If not for those figures sitting roughly 10 per cent lower prior to that point, this surge would’ve likely been significant enough to result in career highs on the season for both categories rather than just his Z-contact percentage (88.4%).
But it’s not just about how much contact Biggio is making. It’s also important to note how his batted balls are put in play. As a historical fly-ball hitter, little has changed in that regard. What has, however, is the number of ground balls he’s producing, which came in on the high side (43.6%) prior to Jun. 11.
By making a slight mechanical adjustment, increasing his average launch angle by a few tics to 17 degrees, he has reduced his ground-ball output by just over 10 per cent and upped his line-drive rate by a similar percentage since then.
Since Biggio’s quality-of-contact metrics have remained unaltered throughout this season, with his hard-hit rate hovering in the 35-37 per cent range, it is critical to keep balls off the ground as much as possible. And as of late, that is precisely what he has done.
These physical and mental adjustments have quietly transformed Biggio into a productive reserve performer, particularly versus four-seamers, as he’s gone from a -1.8 run value to a +3.6 in the last two months. That includes the 95.5 m.p.h. heater that he destroyed off Twins reliever Emilio Pagan in June for the longest (423 feet) and most impactful home run of his career, which kicked off this resurgence tour.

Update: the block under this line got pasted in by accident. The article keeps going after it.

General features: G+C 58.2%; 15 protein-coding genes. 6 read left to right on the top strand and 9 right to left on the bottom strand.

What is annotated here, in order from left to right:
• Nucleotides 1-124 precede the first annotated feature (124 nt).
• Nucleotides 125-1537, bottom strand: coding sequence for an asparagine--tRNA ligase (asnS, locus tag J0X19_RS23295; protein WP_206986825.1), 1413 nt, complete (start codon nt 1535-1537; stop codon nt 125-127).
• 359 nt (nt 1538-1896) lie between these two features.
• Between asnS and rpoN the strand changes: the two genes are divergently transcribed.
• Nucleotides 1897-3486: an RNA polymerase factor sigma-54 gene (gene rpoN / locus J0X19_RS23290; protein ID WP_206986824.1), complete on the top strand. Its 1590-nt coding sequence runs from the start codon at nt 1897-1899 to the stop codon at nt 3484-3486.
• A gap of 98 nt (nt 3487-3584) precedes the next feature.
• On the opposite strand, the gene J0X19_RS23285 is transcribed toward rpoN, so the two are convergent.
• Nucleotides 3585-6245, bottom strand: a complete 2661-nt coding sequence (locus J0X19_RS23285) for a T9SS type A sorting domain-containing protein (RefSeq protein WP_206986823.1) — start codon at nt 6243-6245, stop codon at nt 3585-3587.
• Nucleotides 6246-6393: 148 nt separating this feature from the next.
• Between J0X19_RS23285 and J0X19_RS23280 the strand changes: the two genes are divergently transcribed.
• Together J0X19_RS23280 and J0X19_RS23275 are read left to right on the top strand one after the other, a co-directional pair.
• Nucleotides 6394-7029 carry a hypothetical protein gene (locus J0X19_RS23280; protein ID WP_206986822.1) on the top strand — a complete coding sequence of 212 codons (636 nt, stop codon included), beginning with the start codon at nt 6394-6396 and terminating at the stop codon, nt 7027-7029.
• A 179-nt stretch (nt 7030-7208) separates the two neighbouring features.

As productive as he’s been, though, there has never been more competition for playing time than right now, following Davis Schneider’s explosive MLB debut. With nine hits and two home runs in only four career games, the 24-year-old is already commanding an extended run in the majors amid Bo Bichette’s IL stint, especially since he also comes with defensive versatility.
Biggio still holds an important role, just as he showed Monday night in Cleveland. But he’ll need to maintain this current level to prevent others from eating into his playing time – or taking it entirely as a potential non-tender candidate this winter.